Recall the last time you were sitting in a room doing a large-volume, therapeutic paracentesis in the ED. Were you stressing out because your other patients were still being actively managed? Large-volume paracentesis is a common and important part of our practice, but often requires your dedicated time at the bedside. Additionally, what do you do if you do not have the fancy paracentesis kit or vacuum collection bottles?
Trick of the Trade: A “poor man’s” paracentesis technique using gravity
I was introduced to the concept of paracentesis and thoracentesis drainage to gravity when I worked in a rural Kenyan ED during residency. All I had were straight needles and angiocatheters. There were no paracentesis kits or vacuum collection bottles.
- Massive ascites
- When you don’t have 45-60 minutes to sit in one place
- Small fluid pockets
- Thick abdominal wall tissue/muscle
Step 1: Assemble Supplies
- Large gauge angiocath — 16g or larger (I use 14g)
- IV tubing (short connector) – Needs both the “male” end for the angiocatheter and the “female” end for the foley
- 3-way stop-cock
- Urinary foley catheter (16 or 18F)
- Urine foley drainage bag
- Sterile gloves
- Betadine or chlorhexidine
- Plastic tape
Step 2: Cut foley catheter (which is attached to the bag tubing) off at the hub
Step 3: Snugly insert the “female” end of the IV tubing/stopcock into the new end of the foley
Step 4: Perform a paracentesis by usual technique, using an angiocatheter
Step 5: Connect the angiocatheter to the IV tubing and foley bag collection system
- Use generous amounts of tape. Both the angiocatheter and the foley drainage tubing need support to prevent its weight from kinking or inadvertently pulling out the angiocatheter.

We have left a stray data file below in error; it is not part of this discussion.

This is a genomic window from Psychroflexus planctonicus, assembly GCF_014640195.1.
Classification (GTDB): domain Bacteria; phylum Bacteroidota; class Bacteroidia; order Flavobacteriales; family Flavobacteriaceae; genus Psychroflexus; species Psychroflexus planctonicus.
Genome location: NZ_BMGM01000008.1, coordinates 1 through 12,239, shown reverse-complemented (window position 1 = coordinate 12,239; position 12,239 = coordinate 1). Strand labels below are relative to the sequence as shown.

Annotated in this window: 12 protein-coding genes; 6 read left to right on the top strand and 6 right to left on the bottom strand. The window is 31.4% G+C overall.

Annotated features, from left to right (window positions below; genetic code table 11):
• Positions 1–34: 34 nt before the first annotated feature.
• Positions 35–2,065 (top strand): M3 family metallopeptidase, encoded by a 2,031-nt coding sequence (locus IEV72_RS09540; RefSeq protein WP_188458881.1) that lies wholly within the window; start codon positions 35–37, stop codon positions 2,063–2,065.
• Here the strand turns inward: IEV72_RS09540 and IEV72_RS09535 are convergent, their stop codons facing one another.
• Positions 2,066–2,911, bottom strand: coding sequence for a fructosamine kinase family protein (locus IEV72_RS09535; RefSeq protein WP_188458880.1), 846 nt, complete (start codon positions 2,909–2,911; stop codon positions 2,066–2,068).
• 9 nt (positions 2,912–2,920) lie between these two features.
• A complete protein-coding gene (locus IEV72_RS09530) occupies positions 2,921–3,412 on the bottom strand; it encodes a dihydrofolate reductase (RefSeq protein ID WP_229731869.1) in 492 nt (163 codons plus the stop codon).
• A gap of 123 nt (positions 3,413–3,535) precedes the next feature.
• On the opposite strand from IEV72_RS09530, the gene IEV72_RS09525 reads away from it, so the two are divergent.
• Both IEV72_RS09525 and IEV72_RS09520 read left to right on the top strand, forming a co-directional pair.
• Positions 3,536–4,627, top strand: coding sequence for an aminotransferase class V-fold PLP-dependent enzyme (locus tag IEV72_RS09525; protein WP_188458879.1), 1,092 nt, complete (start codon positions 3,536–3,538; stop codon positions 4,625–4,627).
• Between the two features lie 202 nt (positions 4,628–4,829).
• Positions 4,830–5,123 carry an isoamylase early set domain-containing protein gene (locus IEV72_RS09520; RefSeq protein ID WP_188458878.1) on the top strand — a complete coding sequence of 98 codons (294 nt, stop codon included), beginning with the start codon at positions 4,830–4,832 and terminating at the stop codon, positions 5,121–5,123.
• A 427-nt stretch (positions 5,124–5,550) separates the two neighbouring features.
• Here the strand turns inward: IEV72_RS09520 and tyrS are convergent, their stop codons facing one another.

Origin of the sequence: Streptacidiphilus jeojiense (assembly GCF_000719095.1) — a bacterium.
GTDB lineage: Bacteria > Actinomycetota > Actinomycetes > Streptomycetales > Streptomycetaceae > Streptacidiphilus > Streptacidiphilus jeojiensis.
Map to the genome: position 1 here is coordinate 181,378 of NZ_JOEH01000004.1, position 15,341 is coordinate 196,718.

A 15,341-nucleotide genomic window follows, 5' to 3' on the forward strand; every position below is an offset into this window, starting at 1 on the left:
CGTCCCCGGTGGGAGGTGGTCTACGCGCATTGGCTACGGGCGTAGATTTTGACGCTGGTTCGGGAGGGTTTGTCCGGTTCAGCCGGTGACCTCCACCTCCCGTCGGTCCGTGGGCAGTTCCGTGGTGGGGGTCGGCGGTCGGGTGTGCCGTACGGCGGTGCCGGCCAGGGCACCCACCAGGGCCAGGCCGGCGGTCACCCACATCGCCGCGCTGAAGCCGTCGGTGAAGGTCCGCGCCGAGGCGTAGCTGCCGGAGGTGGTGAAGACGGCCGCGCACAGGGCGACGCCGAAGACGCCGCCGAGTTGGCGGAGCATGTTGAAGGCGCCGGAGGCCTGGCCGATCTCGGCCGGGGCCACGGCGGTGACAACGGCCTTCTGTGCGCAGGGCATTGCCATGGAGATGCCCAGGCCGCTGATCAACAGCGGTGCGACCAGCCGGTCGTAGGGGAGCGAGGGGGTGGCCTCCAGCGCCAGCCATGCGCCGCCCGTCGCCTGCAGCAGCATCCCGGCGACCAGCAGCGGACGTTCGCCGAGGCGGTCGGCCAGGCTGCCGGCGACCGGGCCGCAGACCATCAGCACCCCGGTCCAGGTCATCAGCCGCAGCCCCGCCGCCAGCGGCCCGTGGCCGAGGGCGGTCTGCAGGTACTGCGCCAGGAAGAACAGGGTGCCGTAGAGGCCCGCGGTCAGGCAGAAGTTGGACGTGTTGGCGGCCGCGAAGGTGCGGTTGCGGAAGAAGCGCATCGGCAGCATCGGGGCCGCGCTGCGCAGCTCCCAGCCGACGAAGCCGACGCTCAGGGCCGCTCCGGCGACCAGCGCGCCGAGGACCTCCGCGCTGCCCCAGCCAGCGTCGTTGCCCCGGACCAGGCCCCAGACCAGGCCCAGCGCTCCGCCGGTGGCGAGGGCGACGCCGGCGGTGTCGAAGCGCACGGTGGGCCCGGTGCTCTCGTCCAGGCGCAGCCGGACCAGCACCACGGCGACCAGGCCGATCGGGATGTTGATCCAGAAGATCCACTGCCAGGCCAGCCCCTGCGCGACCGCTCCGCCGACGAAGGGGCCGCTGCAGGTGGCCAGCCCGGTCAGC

Step 6: Perform frequent rechecks
- Check the drainage process every 10-15 minutes to see if the angiocatheter needs to be repositioned or if the bag needs to be emptied.
- Using the urine collection bag means you can just empty the bag into a urine container or basin.
The beauty and curse of this paracentesis technique is the use of a venous angiocatheter. The angiocatheter has fundamental weaknesses when used in this manner– it is relatively short (doesn’t work when abdominal wall is thick), made of pliant plastic (kinks easily), and has only a single lumen instead of being fenestrated like the usual paracentesis catheters (can get obstructed by bowel/tissue). Yet, even in a developed country, I do it routinely for large volume paracentesis because of the significant advantages. When it works, not only do you look like MacGyver, but it frees up valuable time and, frankly, seems to be more comfortable for patients.
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